Animated Video Production

6 Popular Animated Explainer Video Styles

Shawn 01.17.2014

Animated explainer videos raise brand awareness, communicate complex information, improve search engine ranking, increase conversions, and engage users. They’re awesome. But before you rush out and buy the first one you see, take a look at the 6 main style of animated explainer videos to understand what each one can do for your message:

1) Whiteboard Animation (“Scribe Videos”)

This is by far the most popular style, due in large part to the success of the RSA animated lecture series. The strength of this style is clarity. Whiteboard videos explain – no muss, no fuss. Great for corporate videos, training material, and any number of topics. The storyboard look and feel adds an element of transparency as the viewer is allowed “behind the scenes access” into the creative process, as the characters on screen literally appear before their eyes.

2) Stop-Motion Animation

The nostalgic low-fi feel of stop-motion animation is impossible to duplicate. No matter the medium – puppet, clay, cut-out, graphic, object, or silhouette – stop-motion always manages to capture our imagination, making it ideal for brand building as opposed to heavy explanation. The only drawback is it’s difficult to change or add elements on the spot like computer generated graphics, so commit to a concept before production begins.

3) 2D Animation (“Traditional Animation”)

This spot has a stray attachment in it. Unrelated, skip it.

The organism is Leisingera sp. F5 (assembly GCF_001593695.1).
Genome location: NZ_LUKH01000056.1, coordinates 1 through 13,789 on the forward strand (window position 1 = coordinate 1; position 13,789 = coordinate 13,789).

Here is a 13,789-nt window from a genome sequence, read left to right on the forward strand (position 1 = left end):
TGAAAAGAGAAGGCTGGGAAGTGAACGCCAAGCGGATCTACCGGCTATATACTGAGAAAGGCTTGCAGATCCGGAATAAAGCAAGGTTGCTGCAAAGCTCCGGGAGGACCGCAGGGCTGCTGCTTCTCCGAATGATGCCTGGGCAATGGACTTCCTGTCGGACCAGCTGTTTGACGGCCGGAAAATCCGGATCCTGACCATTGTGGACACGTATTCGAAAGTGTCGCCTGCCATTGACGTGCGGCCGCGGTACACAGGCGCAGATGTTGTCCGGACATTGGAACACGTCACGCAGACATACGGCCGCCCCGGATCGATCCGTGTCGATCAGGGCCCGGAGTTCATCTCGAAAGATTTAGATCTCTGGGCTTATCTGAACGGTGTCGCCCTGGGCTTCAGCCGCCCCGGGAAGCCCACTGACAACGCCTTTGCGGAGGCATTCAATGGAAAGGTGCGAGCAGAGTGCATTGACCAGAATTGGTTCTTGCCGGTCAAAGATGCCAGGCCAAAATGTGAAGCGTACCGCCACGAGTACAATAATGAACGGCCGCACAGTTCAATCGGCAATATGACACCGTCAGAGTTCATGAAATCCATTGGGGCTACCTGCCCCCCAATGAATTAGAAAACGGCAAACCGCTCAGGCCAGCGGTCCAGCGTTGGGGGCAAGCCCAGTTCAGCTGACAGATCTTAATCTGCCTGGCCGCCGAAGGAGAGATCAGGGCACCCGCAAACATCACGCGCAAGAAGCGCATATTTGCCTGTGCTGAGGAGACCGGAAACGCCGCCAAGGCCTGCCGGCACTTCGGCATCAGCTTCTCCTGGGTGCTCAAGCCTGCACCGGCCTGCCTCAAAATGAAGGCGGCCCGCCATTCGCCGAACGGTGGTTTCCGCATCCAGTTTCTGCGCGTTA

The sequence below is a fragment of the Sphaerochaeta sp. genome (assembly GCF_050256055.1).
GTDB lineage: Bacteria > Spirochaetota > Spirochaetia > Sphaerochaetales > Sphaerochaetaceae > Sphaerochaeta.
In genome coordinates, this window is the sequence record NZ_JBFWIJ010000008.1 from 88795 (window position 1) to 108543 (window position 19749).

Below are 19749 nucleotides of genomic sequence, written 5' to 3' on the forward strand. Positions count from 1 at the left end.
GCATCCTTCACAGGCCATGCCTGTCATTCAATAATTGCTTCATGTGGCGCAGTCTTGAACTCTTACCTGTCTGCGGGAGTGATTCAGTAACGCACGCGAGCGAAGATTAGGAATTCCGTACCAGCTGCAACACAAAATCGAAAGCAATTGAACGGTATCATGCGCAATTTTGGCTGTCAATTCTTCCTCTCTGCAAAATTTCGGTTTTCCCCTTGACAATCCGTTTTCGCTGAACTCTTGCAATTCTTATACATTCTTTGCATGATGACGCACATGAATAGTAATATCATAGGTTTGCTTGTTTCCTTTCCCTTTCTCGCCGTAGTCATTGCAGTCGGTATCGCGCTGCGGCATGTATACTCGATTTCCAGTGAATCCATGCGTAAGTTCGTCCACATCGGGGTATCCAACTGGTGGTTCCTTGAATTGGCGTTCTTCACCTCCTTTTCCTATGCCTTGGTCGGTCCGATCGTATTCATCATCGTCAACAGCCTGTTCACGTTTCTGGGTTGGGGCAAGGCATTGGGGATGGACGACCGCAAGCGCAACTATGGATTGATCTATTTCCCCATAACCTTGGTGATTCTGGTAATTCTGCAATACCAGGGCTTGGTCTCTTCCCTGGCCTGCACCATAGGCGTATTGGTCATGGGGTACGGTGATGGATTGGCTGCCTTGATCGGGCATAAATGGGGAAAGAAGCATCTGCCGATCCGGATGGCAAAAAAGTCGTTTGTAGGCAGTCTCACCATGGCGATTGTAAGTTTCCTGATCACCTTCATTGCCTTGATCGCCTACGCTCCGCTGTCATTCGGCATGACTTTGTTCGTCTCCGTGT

2D animation is what most people picture when they hear animation – which is great. Immensely popular for its ability to create iconic, recognizable characters and engaging narratives, this style of explainer video has the broadest range and the largest market.

4) 3D Animation (CGI)

Similar to 2D animation, 3D spaces are rendered for a more dynamic feel. Often these videos illustrate more complex facts than story and are an excellent way to combine data from multiple infographics into a comprehensive and engaging whole. Longer production times can be a factor.

5) Screencast

This is a cheaper option (generally) and works for tech heavy explanations – specifically apps, software, or videos targeted at specific users. It highlights the user experience and promises easy to follow instructions with the product or software in question.

6) Typography

This style works best for storytelling. Just like the bouncing ball in used car commercials, viewers can’t help but watch as words leap onto the screen synced to the voice over as a story unfolds. The range of this style is limited, but when done well, these animations are tough to beat.


Born in Southern California, Shawn grew up surfing, eating In-N-Out, and growing his hair long. After graduating with a Liberal Arts degree from CSU Long Beach in 2005 he left the crowded freeways behind and spent the better part of a decade traveling the world living for stretches in Rome, Hawaii, Australia, New Zealand, and Brooklyn. He writes novels as well as copy, loves learning keyboard shortcuts, and plays his grandpa’s old lap steel guitar. You can hear his band at

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